The extension of Metro's Red Line from the Rhode Island Avenue station north to Silver Spring will be delayed until next February because Metro officials recently discovered that the communications cables along the line are defective.
Late last month Metro engineers discovered that the double cables - which run the length of the six-mile stretch of tracks midway between the northbound and southbound rails - are leaking electrical current. However, they were unable to find the exact locations of the leaks.
These cables, which each measure one inch in diameter and are made up of a mesh of 50 interwined wires, carry information on the positions and speeds of the trains. Through them engineers are also able to monitor the positions of track switches, which determine the direction oncoming trains will take.
The cables do not control the movement of the trains themselves; they simply monitor those movements.
The six miles of surface track that will extend the Metro line to Silver Spring now are to open Feb. instead of Nov. 30. An estimated 20,000 new Metro customers are expected to use the new Brookland, Fort Totten, Takoma Park and Silver Spring stations.
General Railway Signal Company, the contracting firm that installed the cables, has paid the $100,000 bill for the replacement cables. The cables were tested and found in good working condition at the factory where they were produced. Later, they were tested while wound on wire reels before they were installed underground, according to Metro spokesman Cody Pfanstiehl. At that time, too, there was no problem with the cables.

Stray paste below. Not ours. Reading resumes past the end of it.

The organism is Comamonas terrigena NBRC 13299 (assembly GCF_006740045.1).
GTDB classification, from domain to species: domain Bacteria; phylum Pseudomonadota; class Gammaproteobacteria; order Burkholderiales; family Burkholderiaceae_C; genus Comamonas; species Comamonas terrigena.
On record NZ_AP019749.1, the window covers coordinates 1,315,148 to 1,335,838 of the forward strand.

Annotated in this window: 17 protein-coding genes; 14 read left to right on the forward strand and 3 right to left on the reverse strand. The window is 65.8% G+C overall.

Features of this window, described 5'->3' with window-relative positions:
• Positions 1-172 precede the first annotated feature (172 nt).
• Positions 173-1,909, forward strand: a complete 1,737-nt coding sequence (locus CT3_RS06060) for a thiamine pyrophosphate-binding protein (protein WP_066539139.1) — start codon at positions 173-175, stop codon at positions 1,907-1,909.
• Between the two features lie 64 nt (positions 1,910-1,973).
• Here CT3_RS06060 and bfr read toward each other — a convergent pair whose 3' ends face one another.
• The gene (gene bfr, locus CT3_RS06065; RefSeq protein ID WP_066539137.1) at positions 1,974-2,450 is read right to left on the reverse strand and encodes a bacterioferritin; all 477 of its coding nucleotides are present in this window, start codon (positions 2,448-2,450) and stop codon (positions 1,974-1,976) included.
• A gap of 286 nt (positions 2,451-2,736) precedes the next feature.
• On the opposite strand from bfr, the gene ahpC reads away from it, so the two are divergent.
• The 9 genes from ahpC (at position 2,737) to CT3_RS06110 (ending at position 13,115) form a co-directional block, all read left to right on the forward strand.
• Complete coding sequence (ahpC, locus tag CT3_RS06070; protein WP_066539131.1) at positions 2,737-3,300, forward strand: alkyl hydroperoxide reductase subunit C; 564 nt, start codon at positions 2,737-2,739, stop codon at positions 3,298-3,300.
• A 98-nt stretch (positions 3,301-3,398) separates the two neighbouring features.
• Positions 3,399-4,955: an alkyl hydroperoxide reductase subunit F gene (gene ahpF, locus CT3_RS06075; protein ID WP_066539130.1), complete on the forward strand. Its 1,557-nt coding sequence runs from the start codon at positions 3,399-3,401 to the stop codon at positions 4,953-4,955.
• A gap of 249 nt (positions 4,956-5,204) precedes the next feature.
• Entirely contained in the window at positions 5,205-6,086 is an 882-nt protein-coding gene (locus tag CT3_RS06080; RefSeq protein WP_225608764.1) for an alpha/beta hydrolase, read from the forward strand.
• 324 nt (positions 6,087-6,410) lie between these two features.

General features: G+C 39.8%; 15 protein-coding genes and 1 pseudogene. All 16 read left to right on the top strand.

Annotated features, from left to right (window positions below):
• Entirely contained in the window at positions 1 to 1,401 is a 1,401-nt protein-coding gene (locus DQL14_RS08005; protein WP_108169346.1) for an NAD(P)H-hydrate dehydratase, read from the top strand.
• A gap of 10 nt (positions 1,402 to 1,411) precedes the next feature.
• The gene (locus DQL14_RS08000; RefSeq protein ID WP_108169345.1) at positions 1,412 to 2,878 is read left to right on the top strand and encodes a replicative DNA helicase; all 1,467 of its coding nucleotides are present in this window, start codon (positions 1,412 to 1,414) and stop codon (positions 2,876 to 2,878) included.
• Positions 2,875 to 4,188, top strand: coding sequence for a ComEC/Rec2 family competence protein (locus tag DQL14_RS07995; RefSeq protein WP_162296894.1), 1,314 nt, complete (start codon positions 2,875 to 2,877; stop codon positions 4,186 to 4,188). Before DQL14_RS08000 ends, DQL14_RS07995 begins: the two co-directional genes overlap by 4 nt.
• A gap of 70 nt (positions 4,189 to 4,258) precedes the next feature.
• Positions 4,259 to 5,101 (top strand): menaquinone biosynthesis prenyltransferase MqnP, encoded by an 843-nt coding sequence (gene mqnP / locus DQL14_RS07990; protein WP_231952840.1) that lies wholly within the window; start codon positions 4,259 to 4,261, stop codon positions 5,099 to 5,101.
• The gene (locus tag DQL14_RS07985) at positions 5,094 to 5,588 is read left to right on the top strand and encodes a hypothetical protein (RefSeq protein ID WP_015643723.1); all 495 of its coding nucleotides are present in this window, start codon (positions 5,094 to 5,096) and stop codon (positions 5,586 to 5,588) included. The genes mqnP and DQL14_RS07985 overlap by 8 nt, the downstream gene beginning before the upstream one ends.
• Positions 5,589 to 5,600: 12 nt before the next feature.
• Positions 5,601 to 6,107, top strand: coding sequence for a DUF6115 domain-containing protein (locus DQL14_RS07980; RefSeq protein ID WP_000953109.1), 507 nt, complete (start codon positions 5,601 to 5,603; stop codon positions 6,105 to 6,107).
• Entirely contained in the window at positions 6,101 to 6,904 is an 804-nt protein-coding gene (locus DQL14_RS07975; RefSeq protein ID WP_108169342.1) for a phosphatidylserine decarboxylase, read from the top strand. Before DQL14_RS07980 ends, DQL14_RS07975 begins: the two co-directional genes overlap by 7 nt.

Defects were first noticed in late July, just before Metro began test runs of trains along those tracks.
Although the problems with the cables are not severe now, Pfanstiehl said, they will probably worsen. Therefore Metro engineer are to test cables in 40-foot sections from Nov. 21 to Dec. 23 of this year.
Pfanstiehl said that amount of time will allow for replacement of every inch of cable if necessary. If possible, only portions of the cable will be cut out and replaced. Metro's schedules don't permit testing to begin earlier he said.
Pfanstiehl said Metro officials have no idea what caused the defects. He added that General Railway has generally done very good work on Metro construction project.
Since they allow technicians at the communications center at Metro headquarters at 600 5th St. NW to monitor the trains, Pfanstiehl said, "they would be blind without the cables."
The cables allow the technicians to monitor electronically controlled diagrams which show where trains are on the tracks, where they are moving and what the tracks look like - in a manner similar to the way traffic controllers track airplanes by radar.
A separate system automatically controls the trains movements and can prevent two trains from colliding. Technicians can also instruct an engineer if the train stalls or if track telephones or utility stations are malfunctioning.